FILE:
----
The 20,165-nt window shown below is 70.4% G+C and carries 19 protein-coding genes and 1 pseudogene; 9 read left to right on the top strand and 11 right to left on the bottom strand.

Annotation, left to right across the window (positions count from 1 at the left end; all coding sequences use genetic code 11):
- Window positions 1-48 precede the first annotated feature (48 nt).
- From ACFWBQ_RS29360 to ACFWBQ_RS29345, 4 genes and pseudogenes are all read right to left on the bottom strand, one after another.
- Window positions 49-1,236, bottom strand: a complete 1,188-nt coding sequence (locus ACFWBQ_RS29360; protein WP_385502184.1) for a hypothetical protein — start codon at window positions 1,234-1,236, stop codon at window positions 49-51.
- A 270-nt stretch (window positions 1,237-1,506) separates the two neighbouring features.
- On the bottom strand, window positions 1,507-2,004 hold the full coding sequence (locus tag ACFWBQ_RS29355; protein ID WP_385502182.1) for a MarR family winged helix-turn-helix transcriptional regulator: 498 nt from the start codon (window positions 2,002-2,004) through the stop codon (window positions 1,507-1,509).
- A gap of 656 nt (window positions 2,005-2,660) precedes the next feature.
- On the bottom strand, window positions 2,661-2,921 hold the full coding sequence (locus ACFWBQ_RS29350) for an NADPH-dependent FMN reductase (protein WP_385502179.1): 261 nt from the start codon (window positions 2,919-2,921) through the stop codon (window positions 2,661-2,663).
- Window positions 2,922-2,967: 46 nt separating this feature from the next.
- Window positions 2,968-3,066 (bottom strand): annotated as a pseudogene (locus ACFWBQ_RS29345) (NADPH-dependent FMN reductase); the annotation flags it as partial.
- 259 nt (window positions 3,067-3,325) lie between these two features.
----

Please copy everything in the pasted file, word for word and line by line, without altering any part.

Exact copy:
The 20,165-nt window shown below is 70.4% G+C and carries 19 protein-coding genes and 1 pseudogene; 9 read left to right on the top strand and 11 right to left on the bottom strand.

Annotation, left to right across the window (positions count from 1 at the left end; all coding sequences use genetic code 11):
- Window positions 1-48 precede the first annotated feature (48 nt).
- From ACFWBQ_RS29360 to ACFWBQ_RS29345, 4 genes and pseudogenes are all read right to left on the bottom strand, one after another.
- Window positions 49-1,236, bottom strand: a complete 1,188-nt coding sequence (locus ACFWBQ_RS29360; protein WP_385502184.1) for a hypothetical protein — start codon at window positions 1,234-1,236, stop codon at window positions 49-51.
- A 270-nt stretch (window positions 1,237-1,506) separates the two neighbouring features.
- On the bottom strand, window positions 1,507-2,004 hold the full coding sequence (locus tag ACFWBQ_RS29355; protein ID WP_385502182.1) for a MarR family winged helix-turn-helix transcriptional regulator: 498 nt from the start codon (window positions 2,002-2,004) through the stop codon (window positions 1,507-1,509).
- A gap of 656 nt (window positions 2,005-2,660) precedes the next feature.
- On the bottom strand, window positions 2,661-2,921 hold the full coding sequence (locus ACFWBQ_RS29350) for an NADPH-dependent FMN reductase (protein WP_385502179.1): 261 nt from the start codon (window positions 2,919-2,921) through the stop codon (window positions 2,661-2,663).
- Window positions 2,922-2,967: 46 nt separating this feature from the next.
- Window positions 2,968-3,066 (bottom strand): annotated as a pseudogene (locus ACFWBQ_RS29345) (NADPH-dependent FMN reductase); the annotation flags it as partial.
- 259 nt (window positions 3,067-3,325) lie between these two features.